So What's This All About?

In case you didn't know, I'm in the multi-year-long process of posting a Christian devotional at the TAWG Blog. The TAWG Blog is, and always will be, mostly apolitical. For the most part, Bible-believing Christians will find little to disagree with there. But I also firmly believe that God's word can--and should--inform everything in life, and this should include politics and popular culture. How should we vote? How should we respond to hot topics such as abortion, capital punishment, taxes, and other issues? Which party, if either, is closer to the Biblical ideal? Tony Campolo and Ron Sider, Evangelicals whose political leanings are on the Left, have made the case in several of their writings that God wants his followers to vote politically on the Left more than on the Right. At times, some of them have gone so far as to equate voting on the Left with obedience to Christ, either subtly or not-so-subtly contending that the converse is true as well: If you vote Republican, you're sinning against the Savior.
I don't agree. I think that to the degree they actually resort to the Bible, they're misinterpreting it. With a whole bunch of caveats, I think politically conservative positions are a lot more compatible with the Scriptures than the Leftist positions.
Just to clarify, I would never accuse people who disagree with me--especially siblings in Christ--of what they accuse me of. I don't judge my own heart, much less anyone else's, and I don't equate political disagreement with theological fidelity to God. I have no reason to doubt their love for the Lord and "for the least of these," but I believe that they're sincerely wrong.
So there are two main purposes for this blog. One is to make a case for my political beliefs based on Scripture. The other is a bit more vague, basically to work out my political beliefs and figure out what's based on Scripture and what's based on my own biases. I certainly don't have all the answers. Some of this stuff I'm still figuring out. And I'm certainly open to correction. As long as you make your case civilly and based on Scripture, feel free to make a comment, and I promise I'll post it and consider your arguments thoughtfully and prayerfully. Who knows? Maybe we'll learn a little something from each other.
May God bless our common striving together towards both the "little t" truth and "Big T" Truth. Our watchword here is a line from C. S. Lewis's The Last Battle: "Further up and further in!"

P.S. -- Below on the left is "Topics I've Covered" which lists everything I've posted topically. It's come to my attention that some people would like to see everything just listed for them. If that's you, you can get it here. Thanks to my friend Stephen Young for the tip!

Thursday, July 18, 2019

“Boys, the old flag never touched the ground”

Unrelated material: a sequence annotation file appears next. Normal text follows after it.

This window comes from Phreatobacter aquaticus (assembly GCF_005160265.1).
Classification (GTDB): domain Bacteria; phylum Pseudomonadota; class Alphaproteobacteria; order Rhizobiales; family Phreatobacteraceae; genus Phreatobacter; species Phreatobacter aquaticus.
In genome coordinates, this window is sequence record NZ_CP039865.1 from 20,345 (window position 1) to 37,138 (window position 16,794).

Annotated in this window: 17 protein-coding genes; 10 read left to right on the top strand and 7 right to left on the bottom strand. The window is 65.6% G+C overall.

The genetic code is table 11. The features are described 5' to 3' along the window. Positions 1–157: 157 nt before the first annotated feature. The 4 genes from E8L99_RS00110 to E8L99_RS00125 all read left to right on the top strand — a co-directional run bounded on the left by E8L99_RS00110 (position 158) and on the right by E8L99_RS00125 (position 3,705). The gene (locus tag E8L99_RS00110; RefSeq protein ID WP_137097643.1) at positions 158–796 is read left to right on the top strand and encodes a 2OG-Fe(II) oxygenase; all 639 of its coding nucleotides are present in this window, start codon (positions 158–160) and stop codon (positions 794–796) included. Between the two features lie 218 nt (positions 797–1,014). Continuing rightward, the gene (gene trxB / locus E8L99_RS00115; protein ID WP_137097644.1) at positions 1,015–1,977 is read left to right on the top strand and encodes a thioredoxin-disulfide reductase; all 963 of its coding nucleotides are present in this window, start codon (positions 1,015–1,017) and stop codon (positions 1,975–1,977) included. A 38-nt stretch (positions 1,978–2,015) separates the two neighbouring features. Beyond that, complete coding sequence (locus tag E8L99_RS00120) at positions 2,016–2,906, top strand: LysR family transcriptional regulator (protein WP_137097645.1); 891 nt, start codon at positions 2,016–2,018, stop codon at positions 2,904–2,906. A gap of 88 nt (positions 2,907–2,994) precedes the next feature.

From Bill Bennett's American Patriot's Almanac:

As dusk fell on the evening of July 18, 1863, about 600 men of the 54th Massachusetts Volunteer Infantry assembled on a beach near Charleston, South Carolina. At the shout “Forward, Fifty-fourth!” they began to move across a narrow spit of sand toward Fort Wagner, a massive sand-and-wood Confederate stronghold with walls that rose thirty feet high. As they neared the fort, a storm of cannonballs and bullets tore into the blue-coated line.

The 54th Massachusetts was a Northern black regiment organized shortly after Abraham Lincoln issued the Emancipation Proclamation. Its ranks were full of young men who volunteered to fight because they knew that if blacks helped win the Civil War, no one could ever think of them as slaves again.


Twenty-three-year-old Sergeant William Carney helped lead the assault on Fort Wagner. At his side ran Sergeant John Wall, carrying the American flag. When enemy fire struck Wall down, Carney threw his rifle aside and grasped the colors before they hit the ground.


As he pressed forward, a bullet hit him in the thigh. He fell to his knees but managed to get up and struggle onto a parapet, where he planted the flag. There he knelt, bearing the colors as the battle raged around him.


When the overwhelmed Union troops fell back, Carney struggled back down the earthworks, determined not to let the flag fall into enemy hands. He was shot twice more as he staggered across the sand to his own lines, still clutching the Stars and Stripes. “Boys, the old flag never touched the ground,” he exclaimed as he collapsed.


The 54th Massachusetts lost nearly half of its men during the assault, but its courage won respect for black soldiers in the North. William Carney recovered from his wounds. For his bravery in protecting the flag that night, he received the Medal of Honor, the nation’s highest military award.


In case any of this sounds familiar, yes, the events of this (true) story are what the movie Glory--starring Matthew Broderick and Denzel Washington--was loosely based upon.

Every day, Bill Bennett provides via email--for free--a reading from his American Patriot's Almanac. You’ll read about heroes, their achievements, and key events that took place “On This Day” in American history. Click here to subscribe.

Monday, July 15, 2019

Thought for the week

Among my problems with the logic of social justice is that its practitioners start from the answer and then look for the right questions to fit it. They start from the conclusion that women make less, on average, than men because of sexism, and then they design questions that confirm the conclusion. Inequality is bad because shut up, it just is. Inequality exists because capitalism is cruel and bigoted at its heart.

The world should be a better place than this. And if it’s not, the reasons are an indictment of the system, not the free choices made by individuals or the political choices made by enemies of the market. Capitalism is always to blame because there’s some perfect alternative just waiting around the bend to replace it.

--Jonah Goldberg